Anyway, this summer, I've been trying to read all of the Eisner Nominees for 2007. The Eisner is kind of like a comics Oscar -- the best known and most prestigious award you can win for making a comic, graphic novel, or comic related publication. You can check out the nominees here. If there's a bunch of stuff on here you've never heard of, don't feel bad -- for the last couple years the Eisner Committee has been choosing more and more indy comics, which might not show up on your radar.
Before we go any further, there are two things you should know; first off, the Eisner Committee is made of adults, who are picking books for other adults, so there is stuff on this list that is not appropriate for younger teens, secondly, a most of these books I had to inter-library loan, so you won't find them on the shelves at GPL.
Staring with Best Graphic Album - New category, it's really hard for me to pick a favorite.
I love Tony Millionaire's Sock Monkey books, so I was excited to see Billy Hazelnuts up for Best New Graphic Album. Billy Hazelnuts is a very strange book about a boy made out of trash by mice and his fantastic adventures in an Oz-type world. This book reminded me of a Tim Burton movie, with strange machines and incredible happenings. The art in this book is gorgeous, and almost looks like a woodcut from the middle ages.
The Ticking, by Renee French, is another beautiful -- but really, really strange -- book. The main character, Edison, is born with hideous facial deformities. He rejects the plastic surgery his father wants, and instead fills his lonely life with art. This book pulls of the neat trick of managing to be really sweet and really disgusting at the same time. I don't know that I liked it, but it did stay with me for a long time.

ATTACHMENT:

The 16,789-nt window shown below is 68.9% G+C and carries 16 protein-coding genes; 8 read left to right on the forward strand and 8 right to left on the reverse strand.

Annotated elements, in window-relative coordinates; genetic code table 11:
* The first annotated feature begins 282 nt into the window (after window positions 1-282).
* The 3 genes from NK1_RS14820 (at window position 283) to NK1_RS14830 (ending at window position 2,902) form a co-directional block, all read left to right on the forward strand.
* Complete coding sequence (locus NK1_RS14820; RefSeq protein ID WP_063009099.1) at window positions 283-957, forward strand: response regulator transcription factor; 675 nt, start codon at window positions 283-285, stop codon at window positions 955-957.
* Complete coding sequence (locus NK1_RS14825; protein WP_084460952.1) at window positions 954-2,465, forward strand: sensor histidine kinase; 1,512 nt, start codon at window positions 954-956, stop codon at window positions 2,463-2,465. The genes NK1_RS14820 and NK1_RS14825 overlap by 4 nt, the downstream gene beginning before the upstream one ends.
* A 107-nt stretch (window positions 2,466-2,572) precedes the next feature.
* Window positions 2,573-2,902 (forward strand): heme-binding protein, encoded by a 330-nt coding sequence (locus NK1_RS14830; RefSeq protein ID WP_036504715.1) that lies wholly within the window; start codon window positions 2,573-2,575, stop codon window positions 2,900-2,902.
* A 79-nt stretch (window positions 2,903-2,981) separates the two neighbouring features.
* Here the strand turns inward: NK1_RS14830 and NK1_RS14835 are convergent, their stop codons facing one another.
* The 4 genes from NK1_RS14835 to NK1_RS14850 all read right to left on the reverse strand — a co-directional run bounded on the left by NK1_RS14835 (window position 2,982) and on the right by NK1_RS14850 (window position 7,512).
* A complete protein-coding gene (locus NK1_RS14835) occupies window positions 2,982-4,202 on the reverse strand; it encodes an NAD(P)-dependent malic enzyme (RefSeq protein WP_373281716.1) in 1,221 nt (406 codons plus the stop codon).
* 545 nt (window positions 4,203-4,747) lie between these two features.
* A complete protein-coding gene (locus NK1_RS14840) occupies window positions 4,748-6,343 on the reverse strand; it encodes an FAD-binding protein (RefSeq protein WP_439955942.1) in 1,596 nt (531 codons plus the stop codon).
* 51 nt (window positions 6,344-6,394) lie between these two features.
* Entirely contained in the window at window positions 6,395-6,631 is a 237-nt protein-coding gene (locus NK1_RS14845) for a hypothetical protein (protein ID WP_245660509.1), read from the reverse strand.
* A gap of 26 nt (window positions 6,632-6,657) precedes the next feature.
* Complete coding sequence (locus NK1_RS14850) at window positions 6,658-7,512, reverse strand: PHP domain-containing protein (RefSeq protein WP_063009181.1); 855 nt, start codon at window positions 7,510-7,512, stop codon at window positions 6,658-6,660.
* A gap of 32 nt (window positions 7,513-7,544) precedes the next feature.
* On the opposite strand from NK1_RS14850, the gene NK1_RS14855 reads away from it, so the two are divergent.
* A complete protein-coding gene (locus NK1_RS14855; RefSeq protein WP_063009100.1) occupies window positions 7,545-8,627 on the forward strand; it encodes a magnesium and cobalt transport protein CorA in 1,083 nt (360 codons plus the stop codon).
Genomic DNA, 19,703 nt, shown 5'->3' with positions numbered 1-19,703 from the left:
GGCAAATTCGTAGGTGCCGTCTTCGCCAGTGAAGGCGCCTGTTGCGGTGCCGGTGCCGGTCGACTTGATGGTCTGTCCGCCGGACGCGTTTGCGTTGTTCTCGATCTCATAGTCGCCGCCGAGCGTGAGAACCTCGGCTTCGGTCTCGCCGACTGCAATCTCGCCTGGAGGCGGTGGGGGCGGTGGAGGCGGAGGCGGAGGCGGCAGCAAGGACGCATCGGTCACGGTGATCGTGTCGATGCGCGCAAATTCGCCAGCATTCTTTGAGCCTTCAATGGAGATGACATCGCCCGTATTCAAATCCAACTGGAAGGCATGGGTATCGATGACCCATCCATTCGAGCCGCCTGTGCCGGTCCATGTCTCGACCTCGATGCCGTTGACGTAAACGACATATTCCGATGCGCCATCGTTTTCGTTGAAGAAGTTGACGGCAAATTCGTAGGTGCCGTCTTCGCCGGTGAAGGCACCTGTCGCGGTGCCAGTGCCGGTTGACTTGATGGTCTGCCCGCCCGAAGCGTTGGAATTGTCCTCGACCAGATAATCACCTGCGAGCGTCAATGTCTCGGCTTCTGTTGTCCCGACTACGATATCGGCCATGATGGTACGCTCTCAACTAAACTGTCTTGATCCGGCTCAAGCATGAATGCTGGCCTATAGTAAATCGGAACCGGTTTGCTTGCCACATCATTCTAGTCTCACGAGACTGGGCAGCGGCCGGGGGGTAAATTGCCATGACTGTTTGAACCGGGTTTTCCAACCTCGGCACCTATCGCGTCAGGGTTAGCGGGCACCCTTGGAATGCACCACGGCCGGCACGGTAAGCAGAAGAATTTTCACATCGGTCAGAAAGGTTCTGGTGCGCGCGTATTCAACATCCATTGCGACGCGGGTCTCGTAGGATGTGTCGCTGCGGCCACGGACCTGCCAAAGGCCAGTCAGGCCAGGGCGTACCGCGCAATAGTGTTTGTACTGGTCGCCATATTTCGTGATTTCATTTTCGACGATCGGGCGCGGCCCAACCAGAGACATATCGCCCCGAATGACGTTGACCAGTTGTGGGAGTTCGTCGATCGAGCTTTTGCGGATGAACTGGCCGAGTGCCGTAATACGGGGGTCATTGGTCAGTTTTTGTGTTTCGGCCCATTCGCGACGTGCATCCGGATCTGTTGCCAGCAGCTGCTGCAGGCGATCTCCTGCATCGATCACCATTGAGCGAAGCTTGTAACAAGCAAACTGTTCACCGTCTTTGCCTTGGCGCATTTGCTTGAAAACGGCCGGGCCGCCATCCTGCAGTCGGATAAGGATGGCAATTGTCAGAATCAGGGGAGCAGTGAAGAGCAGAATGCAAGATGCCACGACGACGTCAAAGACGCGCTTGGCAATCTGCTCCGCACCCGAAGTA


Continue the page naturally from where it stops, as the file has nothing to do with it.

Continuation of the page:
Fun Home by Alison Bechdel is a sad and beautiful book, about how the author found her life at the same time her dad decided to end his. This is one of those "by adults, for adults" books, as it deals frankly with both Alison's lesbianism and her father's closeted homosexuality. I liked this book for how honest it is, and for Bechdel's clear , uncomplicated drawings
Kristin has already talked about American Born Chinese, so I won't say much about it here, except that if you haven't read it, you really should. When it first came out, I didn't really pay much attention to it, because it's not the type of comic I usually like. Then, when it got nominated for the National Book Award, I looked at it again, and was totally blown away.
The other books in this category -- Scrublands, Ninja and I Love Led Zeppelin -- were nothing special (in my not so humble opinion), and I wouldn't recommend any of them. If you held me down and forced me to pick a favorite, I would probably say Fun Home, just because Bechdel doesn't hold anything back; you can tell she's really trying to understand her dad and their relationship through her comics. I also really like how clean and simple Bechdel's art is. As somebody who can't draw a competent stick figure, I appreciate artists who make it look easy. Number 2 is probably American Born Chinese, 3 is Billy Hazelnuts.
Since I still want to get through the other graphic album categories, this probably won't be my last post about this year's nominees. You can look for some of these books in the adult section at GPL in the near future.